Down Cathedral location is an ancient ecclesiastical site dedicated to the Holy Trinity recorded in the 12th century. In 1124 St Malachy became Bishop of Down, and set about repairing and enlarging the Cathedral. In 1177, Sir John de Courcy (Norman conqueror of Ulster) brought in Benedictine monks and expelled Augustinian monks settled there by St Malachy. De Courcy, who had enraged the king by his seizure of lands in Ireland beyond what he was granted, was taken prison there on Good Friday 1204. According to the account, the unarmed de Courcy managed to take a weapon from one of his attackers and killed 13 men before being overpowered and taken prisoner.

By 1220, this building was in ruins and was further damaged by an earthquake in 1245. The Cathedral was burned down by Edward Bruce in 1315 and subsequently rebuilt and destroyed several times. In 1538 the monastery was suppressed and then destroyed in 1539 by Lord Leonard Grey, the Lord Deputy of Ireland, who stabled horses there. The destruction of the Cathedral was one of the charges for which Grey was executed in 1541. For two centuries after that it lay in ruins. In 1778 John Wesley, the founder of Methodism, visited and described it as a noble ruin. A Round Tower close to the Cathedral was taken down in 1790.

The cathedral incorporates parts of the 13th-century church of the Benedictine Abbey of Down.

The restoration of the ruined 14th century cathedral of Downpatrick was initiated after an Act of Parliament of 1790. The long chancel from the late medieval cathedral was repaired and transformed into an aisled nave and chancel for the new cathedral. Charles Lilly directed the restoration, but it was so drastic that many details of the original building disappeared, as he aimed at reproducing an overall medieval effect. Work was completed and the cathedral was ready for use in 1818. An octagonal vestibule and a Perpendicular Gothic tower were added to the west end in 1826.

Crosses from the 9th, 10th and 12th centuries are preserved in the Cathedral. The building today is mainly the original chancel from the 15th century with a vestibule and tower added. It had a second major restoration from 1985 to 1987 during which time the Cathedral was closed.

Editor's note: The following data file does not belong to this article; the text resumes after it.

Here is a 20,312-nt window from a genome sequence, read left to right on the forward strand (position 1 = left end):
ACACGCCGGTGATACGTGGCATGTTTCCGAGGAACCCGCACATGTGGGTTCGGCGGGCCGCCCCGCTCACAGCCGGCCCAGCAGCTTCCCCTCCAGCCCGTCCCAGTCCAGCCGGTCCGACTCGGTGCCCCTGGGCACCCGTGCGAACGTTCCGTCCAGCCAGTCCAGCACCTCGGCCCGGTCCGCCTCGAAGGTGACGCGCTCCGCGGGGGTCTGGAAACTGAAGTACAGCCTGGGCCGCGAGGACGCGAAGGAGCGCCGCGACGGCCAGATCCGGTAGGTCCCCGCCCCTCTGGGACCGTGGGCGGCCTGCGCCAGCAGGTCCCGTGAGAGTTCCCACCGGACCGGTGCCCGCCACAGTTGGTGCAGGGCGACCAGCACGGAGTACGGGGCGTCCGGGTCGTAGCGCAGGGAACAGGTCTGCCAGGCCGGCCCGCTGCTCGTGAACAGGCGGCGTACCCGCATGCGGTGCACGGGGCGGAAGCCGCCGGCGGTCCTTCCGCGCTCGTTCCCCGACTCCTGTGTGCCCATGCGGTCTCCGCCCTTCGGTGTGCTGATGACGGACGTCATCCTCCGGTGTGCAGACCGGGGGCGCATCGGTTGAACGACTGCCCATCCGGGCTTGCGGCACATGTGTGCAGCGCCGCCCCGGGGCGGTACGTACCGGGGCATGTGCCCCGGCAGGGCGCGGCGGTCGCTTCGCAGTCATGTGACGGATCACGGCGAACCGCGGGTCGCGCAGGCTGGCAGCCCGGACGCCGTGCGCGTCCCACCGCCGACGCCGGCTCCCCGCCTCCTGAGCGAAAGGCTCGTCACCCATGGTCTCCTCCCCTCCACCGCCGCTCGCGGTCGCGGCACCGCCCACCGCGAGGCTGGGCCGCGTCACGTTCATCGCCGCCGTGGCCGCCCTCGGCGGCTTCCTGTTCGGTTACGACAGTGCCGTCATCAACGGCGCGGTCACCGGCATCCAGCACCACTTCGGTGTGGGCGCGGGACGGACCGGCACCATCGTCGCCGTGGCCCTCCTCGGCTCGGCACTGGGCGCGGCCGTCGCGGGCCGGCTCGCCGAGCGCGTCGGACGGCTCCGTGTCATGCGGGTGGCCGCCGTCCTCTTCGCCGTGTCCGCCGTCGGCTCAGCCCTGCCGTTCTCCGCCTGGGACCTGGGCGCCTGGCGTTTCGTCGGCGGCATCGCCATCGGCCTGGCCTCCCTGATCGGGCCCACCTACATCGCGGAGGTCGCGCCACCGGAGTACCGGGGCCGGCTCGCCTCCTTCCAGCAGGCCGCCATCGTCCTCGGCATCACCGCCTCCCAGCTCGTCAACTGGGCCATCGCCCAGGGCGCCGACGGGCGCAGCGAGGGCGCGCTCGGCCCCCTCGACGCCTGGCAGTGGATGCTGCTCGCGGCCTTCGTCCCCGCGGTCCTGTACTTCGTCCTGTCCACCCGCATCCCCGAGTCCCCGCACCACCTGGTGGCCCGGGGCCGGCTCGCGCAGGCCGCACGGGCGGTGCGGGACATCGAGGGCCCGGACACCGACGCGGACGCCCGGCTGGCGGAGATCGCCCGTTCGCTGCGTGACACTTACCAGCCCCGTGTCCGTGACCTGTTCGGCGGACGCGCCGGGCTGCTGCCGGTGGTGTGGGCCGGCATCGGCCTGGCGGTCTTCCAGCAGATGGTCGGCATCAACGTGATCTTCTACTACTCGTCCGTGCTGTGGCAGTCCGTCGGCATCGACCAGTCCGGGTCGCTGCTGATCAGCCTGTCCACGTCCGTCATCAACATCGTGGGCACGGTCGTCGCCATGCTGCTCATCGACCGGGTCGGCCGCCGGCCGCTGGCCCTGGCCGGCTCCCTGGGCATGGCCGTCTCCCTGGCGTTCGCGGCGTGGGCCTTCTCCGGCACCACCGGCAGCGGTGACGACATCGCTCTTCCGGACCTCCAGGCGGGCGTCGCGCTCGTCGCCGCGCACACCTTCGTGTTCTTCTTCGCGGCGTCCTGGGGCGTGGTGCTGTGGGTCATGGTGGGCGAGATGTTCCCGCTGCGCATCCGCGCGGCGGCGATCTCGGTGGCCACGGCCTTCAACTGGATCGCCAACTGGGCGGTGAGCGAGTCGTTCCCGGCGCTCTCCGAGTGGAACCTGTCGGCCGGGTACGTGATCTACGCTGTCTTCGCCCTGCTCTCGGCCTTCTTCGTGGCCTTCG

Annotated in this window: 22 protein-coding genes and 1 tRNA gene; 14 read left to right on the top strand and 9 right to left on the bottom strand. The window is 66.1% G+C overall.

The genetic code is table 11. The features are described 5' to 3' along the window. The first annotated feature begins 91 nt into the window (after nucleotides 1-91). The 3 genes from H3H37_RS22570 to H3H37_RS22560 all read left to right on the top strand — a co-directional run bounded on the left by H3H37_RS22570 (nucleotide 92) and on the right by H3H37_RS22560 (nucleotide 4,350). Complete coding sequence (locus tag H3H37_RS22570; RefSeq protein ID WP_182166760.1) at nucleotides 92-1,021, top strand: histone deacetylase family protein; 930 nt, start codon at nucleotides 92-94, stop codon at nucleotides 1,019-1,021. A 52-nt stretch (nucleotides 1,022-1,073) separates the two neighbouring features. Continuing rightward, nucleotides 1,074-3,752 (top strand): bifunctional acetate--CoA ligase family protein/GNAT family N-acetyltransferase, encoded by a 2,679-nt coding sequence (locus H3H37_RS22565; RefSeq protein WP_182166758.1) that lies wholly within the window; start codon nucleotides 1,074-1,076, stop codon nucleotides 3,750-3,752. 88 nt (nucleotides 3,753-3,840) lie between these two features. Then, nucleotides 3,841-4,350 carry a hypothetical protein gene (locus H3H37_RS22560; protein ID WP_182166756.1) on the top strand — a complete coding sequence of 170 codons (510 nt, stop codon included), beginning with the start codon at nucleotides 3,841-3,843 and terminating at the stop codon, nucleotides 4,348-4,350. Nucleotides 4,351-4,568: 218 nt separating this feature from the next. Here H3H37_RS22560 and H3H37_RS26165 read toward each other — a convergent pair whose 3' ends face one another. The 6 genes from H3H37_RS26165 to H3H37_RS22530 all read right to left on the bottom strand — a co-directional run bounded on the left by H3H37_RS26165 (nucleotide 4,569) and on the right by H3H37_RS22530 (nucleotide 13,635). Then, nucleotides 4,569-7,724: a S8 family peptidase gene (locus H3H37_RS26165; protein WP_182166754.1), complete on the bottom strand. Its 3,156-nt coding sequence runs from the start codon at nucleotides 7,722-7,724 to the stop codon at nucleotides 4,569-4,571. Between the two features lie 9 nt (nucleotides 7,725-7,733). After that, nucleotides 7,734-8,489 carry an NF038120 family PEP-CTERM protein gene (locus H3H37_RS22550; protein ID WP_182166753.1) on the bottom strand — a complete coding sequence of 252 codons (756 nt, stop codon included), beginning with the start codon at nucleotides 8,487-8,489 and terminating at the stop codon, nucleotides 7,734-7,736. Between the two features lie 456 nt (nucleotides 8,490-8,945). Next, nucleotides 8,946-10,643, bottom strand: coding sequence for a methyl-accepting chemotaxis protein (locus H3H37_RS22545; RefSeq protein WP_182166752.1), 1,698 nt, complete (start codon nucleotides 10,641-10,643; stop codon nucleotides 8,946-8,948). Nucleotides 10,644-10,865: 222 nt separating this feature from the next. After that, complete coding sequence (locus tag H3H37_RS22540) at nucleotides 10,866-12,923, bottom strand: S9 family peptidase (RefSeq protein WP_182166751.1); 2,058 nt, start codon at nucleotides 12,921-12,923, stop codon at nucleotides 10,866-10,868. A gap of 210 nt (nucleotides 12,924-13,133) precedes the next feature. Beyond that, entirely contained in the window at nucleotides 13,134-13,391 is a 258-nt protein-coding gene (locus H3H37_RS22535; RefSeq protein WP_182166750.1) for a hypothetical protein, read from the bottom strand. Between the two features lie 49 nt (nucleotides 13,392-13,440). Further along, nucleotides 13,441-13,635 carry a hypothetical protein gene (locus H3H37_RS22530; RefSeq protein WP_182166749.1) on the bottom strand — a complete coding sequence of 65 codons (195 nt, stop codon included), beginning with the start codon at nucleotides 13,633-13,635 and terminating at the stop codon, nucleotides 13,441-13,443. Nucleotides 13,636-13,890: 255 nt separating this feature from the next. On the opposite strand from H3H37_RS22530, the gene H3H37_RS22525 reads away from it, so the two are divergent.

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Details

Founded: 12th century
Category: Religious sites in United Kingdom

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en.wikipedia.org

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4.7/5 (based on Google user reviews)

User Reviews

Louis Sypher (12 months ago)
Amazing situation.. Sun shining.. Mountains of Morne in background.. Not a ginger wig or pint of Guinness to be seen. Real St Patrick.
CLARYT E.McGreevy (12 months ago)
Nice place to visit if you like to explore cathedrals, and of course, St.patricks supposed grave site a short distance away
Denise Shaw (13 months ago)
Lovely - near me he grave of St Patrick
Kathleen Cleveland (14 months ago)
We visited on St Patricks Day. It was lovely to see his stone and the church itself is beautiful.
Kevin Byers (16 months ago)
Lovely historic building with stunning views across to the Mournes, St. Patrick's grave (allegedly!) Some beautiful stained glass windows inside and very helpful and enthusiastic guides in hand. There is also a nice little gift shop. Free entrance although restricted to non religious service times for obvious reasons. Parking is very limited and with the museum nearby it is not always easy to park.
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